While often considered a condition of dairy cows, Johne’s Disease has increasingly been identified as a concern for beef producers. Animals affected by this disease show signs of diarrhea and progressive weight loss, often in the midst of a normal appetite. These animals are culled from the herd before they become debilitated, but worse yet, they serve as the source of disease to others within the herd.

About the disease

Since Johnes’ Disease primarily affects the intestine, the causative bacteria (Mycobacterium avium subsp. paratuberculosis) usually leaves the infected animal through their manure. It’s this contaminated manure that serves as the source of bacteria for uninfected cattle. Typically, it’s a young calf that is the most likely to become infected with the bacteria. However, Johne’s Disease is such a slowly progressing condition that signs don’t show up until the animal is much older: often 3-4 years of age or more.

Knowing this, the key to decreasing Johne’s Disease transmission comes down to preventing young stock from coming in contact with manure from potentially infected animals. Of course, this is a task easier said than done!

Protecting your herd

While preventing all contact with manure is not feasible in a cow-calf operation, there are some actions that producers can take to reduce this contact. Infectious disease transmission often comes down to a numbers game: the fewer bacteria in a calf’s environment, the lower the likelihood of clinical disease. Anything we can do to reduce these numbers stacks the deck in favor of health over disease.

Calving areas

The calving area is especially important when it comes to transmission of Johne’s Disease. Newborn calves are particularly vulnerable to the bacteria entering their bodies and beginning the slow steady progression to clinical disease that may appear years later. Risky conditions for calving areas include:

  • Use by multiple cows at the same time (rather than individual pens)
  • Manure buildup
  • Dirty conditions that contribute to soiled udders
  • Cows with clinical Johne’s Disease or other illnesses nearby or in the calving area

Nursing calves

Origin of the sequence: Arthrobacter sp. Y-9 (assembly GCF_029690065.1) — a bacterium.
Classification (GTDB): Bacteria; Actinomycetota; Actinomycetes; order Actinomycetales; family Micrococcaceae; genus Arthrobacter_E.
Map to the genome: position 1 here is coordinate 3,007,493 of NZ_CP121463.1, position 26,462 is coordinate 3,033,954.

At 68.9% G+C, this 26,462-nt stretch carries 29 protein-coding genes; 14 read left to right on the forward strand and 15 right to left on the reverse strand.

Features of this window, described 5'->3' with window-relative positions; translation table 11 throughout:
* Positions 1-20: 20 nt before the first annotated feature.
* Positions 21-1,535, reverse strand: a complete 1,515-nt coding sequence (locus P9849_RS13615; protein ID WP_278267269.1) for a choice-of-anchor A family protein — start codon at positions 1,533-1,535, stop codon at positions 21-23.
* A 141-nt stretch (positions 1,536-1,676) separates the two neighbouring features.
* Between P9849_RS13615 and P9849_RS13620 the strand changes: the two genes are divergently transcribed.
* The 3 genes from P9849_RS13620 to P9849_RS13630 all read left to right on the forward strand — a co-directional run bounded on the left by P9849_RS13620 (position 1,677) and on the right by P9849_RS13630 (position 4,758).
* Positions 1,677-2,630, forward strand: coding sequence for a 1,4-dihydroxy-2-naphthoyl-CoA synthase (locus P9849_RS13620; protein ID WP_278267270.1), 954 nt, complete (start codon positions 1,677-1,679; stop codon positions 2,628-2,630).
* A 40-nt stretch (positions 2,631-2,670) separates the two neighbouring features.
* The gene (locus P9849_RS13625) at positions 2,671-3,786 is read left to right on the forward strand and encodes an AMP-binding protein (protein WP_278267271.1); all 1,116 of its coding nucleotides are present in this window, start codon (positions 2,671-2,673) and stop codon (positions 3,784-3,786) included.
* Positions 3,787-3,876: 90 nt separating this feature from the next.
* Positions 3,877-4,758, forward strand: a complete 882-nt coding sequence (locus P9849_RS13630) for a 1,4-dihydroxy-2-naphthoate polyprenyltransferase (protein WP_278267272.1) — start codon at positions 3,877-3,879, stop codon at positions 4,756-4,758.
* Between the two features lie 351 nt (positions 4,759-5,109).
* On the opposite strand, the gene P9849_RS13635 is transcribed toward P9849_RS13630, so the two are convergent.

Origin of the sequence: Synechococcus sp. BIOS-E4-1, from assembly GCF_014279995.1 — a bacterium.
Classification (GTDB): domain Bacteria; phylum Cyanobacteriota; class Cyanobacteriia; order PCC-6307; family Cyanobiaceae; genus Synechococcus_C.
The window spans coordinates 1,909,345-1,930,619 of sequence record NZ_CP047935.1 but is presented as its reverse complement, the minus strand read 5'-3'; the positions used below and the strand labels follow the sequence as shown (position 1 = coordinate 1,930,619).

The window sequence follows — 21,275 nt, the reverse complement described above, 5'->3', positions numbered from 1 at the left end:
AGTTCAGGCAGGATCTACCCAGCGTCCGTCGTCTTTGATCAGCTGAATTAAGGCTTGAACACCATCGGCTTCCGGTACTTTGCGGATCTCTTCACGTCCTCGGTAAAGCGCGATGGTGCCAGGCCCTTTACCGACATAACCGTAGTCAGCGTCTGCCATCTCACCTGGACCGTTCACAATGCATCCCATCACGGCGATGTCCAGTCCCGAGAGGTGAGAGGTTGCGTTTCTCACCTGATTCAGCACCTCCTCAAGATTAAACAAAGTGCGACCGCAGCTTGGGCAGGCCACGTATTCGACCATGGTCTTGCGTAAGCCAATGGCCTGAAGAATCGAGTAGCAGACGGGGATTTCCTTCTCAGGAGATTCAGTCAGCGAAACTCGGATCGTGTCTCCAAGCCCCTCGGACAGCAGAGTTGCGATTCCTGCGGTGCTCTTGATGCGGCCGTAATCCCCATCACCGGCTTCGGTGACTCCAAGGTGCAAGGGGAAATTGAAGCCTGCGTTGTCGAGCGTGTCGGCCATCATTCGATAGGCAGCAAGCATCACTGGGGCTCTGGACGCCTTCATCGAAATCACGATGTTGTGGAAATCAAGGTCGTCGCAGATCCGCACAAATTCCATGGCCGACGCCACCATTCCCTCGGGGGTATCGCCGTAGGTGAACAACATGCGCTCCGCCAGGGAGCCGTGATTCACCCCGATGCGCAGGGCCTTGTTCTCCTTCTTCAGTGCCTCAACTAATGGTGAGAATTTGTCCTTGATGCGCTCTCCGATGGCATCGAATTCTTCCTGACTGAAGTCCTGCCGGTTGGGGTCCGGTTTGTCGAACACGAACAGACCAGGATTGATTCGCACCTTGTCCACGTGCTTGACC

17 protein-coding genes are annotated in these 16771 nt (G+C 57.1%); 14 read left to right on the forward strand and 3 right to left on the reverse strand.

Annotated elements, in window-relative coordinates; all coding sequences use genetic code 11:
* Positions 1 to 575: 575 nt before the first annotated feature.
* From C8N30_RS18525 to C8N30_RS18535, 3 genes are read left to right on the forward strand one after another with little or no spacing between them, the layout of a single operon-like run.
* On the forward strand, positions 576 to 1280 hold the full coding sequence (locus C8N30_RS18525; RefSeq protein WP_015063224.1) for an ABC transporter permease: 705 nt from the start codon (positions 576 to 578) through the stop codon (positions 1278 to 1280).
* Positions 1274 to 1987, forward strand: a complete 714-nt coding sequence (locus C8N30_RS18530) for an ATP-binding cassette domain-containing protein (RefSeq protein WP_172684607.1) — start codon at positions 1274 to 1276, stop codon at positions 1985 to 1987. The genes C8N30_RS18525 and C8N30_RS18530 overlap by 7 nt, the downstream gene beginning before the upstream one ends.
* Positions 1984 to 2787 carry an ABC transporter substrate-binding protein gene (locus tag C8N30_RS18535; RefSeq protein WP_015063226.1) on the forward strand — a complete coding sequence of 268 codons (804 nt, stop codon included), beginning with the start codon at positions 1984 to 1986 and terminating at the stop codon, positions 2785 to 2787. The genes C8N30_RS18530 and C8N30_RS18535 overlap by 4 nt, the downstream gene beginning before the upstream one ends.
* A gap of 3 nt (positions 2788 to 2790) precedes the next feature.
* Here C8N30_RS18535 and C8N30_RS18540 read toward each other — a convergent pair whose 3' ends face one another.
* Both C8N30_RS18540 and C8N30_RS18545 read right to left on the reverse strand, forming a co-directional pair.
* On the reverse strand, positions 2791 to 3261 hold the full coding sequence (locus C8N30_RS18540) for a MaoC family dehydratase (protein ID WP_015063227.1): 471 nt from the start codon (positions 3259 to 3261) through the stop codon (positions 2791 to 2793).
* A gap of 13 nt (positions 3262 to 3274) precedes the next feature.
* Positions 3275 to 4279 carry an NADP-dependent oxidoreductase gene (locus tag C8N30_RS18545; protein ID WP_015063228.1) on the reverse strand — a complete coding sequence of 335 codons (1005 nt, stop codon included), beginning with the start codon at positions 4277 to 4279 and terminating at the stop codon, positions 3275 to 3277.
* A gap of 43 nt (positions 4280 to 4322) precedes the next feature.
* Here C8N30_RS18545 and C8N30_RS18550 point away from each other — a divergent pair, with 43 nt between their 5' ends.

As young calves are paired up with their mothers and leave the calving area, exposure to manure remains a threat for the transmission of Johne’s Disease. Conditions for nursing beef calves that contribute to Johne’s Disease exposure include:

  • Cows with clinical Johne’s Disease running with cow-calf pairs on pasture
  • Manure buildup
  • Conditions that contribute to manure contamination of water sources (stock dams and creeks rather than water tanks)
  • Conditions that contribute to manure contamination of feed (feeding on ground rather than in bunks or feeders)
  • Cows sick from other illnesses running with cow-calf pairs on pasture
  • Use of equipment (skid steers, loaders, etc.) contaminated with manure from the cow herd

Newly weaned calves

As cattle get older, their resistance to new infection with Johne’s Disease bacteria increases. However, even weaned calves can become infected, particularly if exposure levels are high. Because of the typical long incubation period of Johne’s Disease, newly weaned animals destined to become replacement females or bulls are the group of animals of most importance. Conditions that increase the risk of these animals to become exposed to Johne’s Disease bacteria include:

  • Close proximity to or running with the cow herd, particularly if animals affected by Johne’s Disease are present
  • Conditions that contribute to manure contamination of water sources (stock dams and creeks rather than water tanks)
  • Conditions that contribute to manure contamination of feed (feeding on ground rather than in bunks or feeders)
  • Manure from the cow herd spread on pastures or forages used that same season
  • Use of equipment (skid steers, loaders, etc.) contaminated with manure from the cow herd

Preventing young stock from having excessive contact with manure from the cow herd can seem to be a daunting task, but a critical one if Johne’s Disease is to be controlled within a herd. Common sense steps outlined above can effectively reduce the risk for Johne’s Disease transmission, the results of which may not show up for years to come.